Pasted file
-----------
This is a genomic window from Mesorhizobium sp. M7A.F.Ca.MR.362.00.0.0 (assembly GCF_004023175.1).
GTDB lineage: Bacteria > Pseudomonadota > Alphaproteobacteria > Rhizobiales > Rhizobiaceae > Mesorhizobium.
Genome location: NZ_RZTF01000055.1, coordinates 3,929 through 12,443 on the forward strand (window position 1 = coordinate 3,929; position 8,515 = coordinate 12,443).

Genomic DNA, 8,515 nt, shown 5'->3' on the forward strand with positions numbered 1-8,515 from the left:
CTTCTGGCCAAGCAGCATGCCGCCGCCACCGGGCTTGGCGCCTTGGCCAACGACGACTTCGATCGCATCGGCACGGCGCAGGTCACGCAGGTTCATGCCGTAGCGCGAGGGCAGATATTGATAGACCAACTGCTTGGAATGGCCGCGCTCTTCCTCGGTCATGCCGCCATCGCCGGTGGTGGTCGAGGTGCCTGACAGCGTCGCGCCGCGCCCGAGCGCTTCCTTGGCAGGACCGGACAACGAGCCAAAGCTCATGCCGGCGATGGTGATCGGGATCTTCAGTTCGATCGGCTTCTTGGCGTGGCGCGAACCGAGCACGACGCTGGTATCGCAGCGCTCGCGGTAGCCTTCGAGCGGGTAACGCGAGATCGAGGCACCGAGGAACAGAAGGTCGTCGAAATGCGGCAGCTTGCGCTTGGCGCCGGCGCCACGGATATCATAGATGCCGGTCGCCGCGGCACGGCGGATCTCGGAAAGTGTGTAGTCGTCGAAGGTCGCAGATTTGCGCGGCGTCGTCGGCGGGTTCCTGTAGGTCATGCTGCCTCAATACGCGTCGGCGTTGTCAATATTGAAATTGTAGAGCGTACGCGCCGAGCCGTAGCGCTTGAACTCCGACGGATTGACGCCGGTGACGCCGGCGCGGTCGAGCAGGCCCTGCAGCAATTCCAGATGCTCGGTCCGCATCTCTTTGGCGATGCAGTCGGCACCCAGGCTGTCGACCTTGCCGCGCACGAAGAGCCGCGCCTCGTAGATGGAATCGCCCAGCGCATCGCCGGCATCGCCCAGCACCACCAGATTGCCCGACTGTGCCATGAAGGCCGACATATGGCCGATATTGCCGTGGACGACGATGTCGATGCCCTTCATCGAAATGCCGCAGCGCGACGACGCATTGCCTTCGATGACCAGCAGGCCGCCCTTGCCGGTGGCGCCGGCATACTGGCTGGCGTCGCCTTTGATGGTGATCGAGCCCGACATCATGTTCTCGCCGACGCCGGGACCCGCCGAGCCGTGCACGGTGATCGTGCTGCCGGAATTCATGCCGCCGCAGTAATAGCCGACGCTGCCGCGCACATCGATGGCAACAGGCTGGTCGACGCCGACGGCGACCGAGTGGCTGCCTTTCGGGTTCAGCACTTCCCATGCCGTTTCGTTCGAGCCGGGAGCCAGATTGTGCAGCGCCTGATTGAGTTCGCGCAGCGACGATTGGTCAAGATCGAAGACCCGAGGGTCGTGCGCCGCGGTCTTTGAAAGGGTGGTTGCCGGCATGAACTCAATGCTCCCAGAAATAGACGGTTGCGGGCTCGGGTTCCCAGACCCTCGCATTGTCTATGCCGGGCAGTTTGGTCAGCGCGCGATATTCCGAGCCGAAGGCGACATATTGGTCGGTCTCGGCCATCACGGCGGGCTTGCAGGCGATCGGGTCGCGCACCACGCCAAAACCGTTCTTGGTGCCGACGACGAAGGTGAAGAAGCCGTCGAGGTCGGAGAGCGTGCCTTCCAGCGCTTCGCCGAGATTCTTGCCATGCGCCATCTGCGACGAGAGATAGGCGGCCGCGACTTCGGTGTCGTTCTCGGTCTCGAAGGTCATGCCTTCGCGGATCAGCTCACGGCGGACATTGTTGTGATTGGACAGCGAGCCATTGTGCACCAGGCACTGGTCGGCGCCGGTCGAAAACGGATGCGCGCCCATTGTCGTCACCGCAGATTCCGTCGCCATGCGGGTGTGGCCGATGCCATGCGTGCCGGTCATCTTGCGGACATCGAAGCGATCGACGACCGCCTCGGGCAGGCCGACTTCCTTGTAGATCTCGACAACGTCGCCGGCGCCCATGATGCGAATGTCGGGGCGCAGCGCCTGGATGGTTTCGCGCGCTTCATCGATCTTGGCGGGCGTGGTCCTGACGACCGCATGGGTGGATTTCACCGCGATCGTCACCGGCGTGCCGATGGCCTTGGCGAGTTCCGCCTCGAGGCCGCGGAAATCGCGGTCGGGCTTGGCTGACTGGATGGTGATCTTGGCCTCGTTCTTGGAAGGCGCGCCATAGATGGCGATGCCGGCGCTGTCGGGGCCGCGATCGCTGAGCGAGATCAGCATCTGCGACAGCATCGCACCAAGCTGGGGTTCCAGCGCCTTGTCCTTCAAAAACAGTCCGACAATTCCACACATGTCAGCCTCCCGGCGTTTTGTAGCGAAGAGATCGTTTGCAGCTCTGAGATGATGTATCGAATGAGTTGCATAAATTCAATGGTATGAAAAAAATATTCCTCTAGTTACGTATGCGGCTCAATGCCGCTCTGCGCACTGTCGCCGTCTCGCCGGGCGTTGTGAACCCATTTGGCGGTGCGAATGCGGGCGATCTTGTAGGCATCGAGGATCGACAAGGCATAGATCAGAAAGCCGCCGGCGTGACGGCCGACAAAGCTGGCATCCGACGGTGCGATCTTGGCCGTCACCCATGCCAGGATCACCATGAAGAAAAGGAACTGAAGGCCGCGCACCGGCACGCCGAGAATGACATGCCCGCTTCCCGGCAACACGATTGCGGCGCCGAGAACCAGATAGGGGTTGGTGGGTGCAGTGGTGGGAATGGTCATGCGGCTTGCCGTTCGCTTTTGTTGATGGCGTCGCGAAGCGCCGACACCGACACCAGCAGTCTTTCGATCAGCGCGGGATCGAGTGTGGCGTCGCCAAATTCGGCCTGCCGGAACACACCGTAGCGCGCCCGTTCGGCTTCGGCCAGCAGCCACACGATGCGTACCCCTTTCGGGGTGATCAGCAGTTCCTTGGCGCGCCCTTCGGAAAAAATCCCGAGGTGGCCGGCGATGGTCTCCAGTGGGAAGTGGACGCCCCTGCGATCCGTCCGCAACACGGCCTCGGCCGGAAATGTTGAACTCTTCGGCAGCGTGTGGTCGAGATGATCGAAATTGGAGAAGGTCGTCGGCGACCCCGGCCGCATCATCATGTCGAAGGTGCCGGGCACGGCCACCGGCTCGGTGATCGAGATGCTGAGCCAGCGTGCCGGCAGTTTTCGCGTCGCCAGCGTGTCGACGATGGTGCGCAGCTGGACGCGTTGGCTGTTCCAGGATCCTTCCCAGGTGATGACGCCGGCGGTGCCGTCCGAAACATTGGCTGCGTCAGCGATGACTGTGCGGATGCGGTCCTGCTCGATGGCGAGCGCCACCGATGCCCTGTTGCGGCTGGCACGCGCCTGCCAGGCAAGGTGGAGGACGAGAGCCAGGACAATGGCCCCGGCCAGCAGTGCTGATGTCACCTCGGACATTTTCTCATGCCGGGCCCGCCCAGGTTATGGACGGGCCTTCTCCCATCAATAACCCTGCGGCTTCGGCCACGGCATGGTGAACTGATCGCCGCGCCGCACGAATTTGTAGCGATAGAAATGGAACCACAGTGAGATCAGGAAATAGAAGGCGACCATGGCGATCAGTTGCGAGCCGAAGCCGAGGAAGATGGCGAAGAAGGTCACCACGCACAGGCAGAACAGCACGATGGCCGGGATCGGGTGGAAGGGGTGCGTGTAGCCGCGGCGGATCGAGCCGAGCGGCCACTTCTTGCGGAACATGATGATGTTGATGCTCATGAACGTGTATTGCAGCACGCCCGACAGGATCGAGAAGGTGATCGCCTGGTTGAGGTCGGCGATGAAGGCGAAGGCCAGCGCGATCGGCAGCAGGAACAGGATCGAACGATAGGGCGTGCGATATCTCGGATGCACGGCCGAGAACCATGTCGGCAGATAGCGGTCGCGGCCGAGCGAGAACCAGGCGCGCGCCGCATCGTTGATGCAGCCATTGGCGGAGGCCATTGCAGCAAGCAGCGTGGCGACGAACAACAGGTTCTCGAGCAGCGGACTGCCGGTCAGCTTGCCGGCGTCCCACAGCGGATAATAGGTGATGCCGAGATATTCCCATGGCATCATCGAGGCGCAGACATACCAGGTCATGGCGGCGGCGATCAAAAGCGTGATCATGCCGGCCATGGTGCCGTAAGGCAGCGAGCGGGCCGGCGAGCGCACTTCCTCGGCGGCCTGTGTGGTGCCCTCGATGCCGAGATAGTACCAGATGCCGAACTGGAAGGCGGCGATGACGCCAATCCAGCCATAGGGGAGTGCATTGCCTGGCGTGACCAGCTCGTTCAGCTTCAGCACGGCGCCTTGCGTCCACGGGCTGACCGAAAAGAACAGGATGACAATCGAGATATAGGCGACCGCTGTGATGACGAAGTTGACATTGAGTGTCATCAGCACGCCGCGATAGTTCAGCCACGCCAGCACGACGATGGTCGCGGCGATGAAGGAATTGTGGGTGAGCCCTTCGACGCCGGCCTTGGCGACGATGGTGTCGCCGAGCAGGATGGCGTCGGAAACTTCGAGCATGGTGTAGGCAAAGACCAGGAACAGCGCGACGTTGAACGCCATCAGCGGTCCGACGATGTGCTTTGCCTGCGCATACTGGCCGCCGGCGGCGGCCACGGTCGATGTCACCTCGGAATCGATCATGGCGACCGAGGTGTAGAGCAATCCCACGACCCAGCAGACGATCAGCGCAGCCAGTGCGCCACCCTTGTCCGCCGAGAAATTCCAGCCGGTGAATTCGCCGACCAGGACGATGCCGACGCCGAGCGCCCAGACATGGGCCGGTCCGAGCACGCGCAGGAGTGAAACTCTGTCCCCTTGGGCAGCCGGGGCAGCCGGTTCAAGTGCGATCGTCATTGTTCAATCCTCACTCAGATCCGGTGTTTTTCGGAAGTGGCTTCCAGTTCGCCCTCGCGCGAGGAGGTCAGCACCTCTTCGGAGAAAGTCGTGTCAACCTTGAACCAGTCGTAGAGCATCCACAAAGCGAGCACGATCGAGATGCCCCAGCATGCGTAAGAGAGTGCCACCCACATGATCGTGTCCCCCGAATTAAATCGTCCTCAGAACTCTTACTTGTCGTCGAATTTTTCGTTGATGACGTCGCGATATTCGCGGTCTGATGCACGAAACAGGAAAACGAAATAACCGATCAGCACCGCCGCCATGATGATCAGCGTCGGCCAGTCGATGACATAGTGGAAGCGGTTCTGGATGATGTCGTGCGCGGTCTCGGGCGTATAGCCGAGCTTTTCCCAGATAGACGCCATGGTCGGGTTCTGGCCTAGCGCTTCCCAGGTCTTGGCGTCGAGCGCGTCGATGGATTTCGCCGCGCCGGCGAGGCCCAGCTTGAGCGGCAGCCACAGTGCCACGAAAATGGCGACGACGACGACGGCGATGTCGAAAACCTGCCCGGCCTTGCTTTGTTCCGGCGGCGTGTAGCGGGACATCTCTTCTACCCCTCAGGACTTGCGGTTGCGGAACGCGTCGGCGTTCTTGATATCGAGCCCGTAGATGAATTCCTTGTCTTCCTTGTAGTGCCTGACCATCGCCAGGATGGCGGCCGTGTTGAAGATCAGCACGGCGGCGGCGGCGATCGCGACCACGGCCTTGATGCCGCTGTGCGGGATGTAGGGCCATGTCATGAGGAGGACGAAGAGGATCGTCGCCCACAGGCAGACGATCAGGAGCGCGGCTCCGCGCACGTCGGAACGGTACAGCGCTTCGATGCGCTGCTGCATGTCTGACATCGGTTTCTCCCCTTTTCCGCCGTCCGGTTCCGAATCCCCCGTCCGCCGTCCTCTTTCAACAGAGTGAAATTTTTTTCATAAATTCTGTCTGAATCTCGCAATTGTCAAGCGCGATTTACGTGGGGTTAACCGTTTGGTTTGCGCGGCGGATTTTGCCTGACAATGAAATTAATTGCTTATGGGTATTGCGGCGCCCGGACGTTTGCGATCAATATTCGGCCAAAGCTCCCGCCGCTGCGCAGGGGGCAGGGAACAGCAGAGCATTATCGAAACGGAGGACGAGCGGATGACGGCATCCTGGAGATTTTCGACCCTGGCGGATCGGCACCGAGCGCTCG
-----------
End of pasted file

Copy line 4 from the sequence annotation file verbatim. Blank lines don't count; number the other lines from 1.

Genomic DNA, 8,515 nt, shown 5'->3' on the forward strand with positions numbered 1-8,515 from the left: